For his sake, let’s hope that’s the case. He said something similar about winning a bunch of races after his first win at Dover – and then it took six years before he’d get his next one.

Street race in Vietnam could lead Formula One’s Asia expansion

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TOKYO (AP) — Formula One is expected to add more races in Asia, including a street circuit in the capital of Vietnam, a country with little auto racing history that is on the verge of getting a marquee event.

“We think Hanoi could come on in the next couple of years, and we’re working with the Hanoi government to that end,” Sean Bratches, Formula One’s managing director of commercial operations, told the Associated Press.

There is even speculation it could be on the schedule next season, which Bratches rebuffed.

Vietnam would join countries like Azerbaijan, Russia and Bahrain, which have Grand Prix races, little history in the sport, and authoritarian governments with deep pockets that serve F1 as it tries to expand into new markets.

“This (Hanoi) is a street race where we can go downtown, where we can activate a large fan base,” Bratches said. “And you have extraordinary iconography from a television standpoint.”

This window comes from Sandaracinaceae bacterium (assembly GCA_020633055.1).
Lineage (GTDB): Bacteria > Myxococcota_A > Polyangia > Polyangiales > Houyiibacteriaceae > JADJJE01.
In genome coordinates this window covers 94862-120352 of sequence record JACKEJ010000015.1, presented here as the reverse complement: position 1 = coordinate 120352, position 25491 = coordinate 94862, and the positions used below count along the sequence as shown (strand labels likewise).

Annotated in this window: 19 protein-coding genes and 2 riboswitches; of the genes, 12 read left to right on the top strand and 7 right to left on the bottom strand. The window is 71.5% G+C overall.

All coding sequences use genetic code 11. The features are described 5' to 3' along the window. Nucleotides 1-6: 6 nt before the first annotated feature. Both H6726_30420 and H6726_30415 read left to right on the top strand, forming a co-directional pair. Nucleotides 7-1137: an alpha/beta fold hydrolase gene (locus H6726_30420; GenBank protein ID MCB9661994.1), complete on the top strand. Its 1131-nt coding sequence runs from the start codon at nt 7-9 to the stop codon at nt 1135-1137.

A second race in China is also likely and would join Shanghai on the F1 calendar. Bratches said deciding where to stage the GP will “be left to local Chinese partners” – Beijing is a strong candidate.

Bratches runs the commercial side of Formula One, which was acquired last year by U.S.-based Liberty Media from long-time operator Bernie Ecclestone.

Formula One’s long-term goal is to have 24-25 races – up from the present 21 – and arrange them in three geographical segments: Asia, Europe and the Americas. Bratches said the Europe-based races would stay in middle of the calendar, with Asia or the Americas opening or ending the season.

He said their positioning had not been decided, and getting this done will be slowed by current contracts that mandate specific places on the calendar for several races. This means eventually that all the races in Asia would be run together, as would races in Europe and the Americas.

The F1 schedule is now an inefficient jumble, allowing Bratches to take a good-natured poke at how the sport was run under Ecclestone.

“We’ve acquired an undermanaged asset that’s 67-years-old, but effectively a start-up,” Bratches said.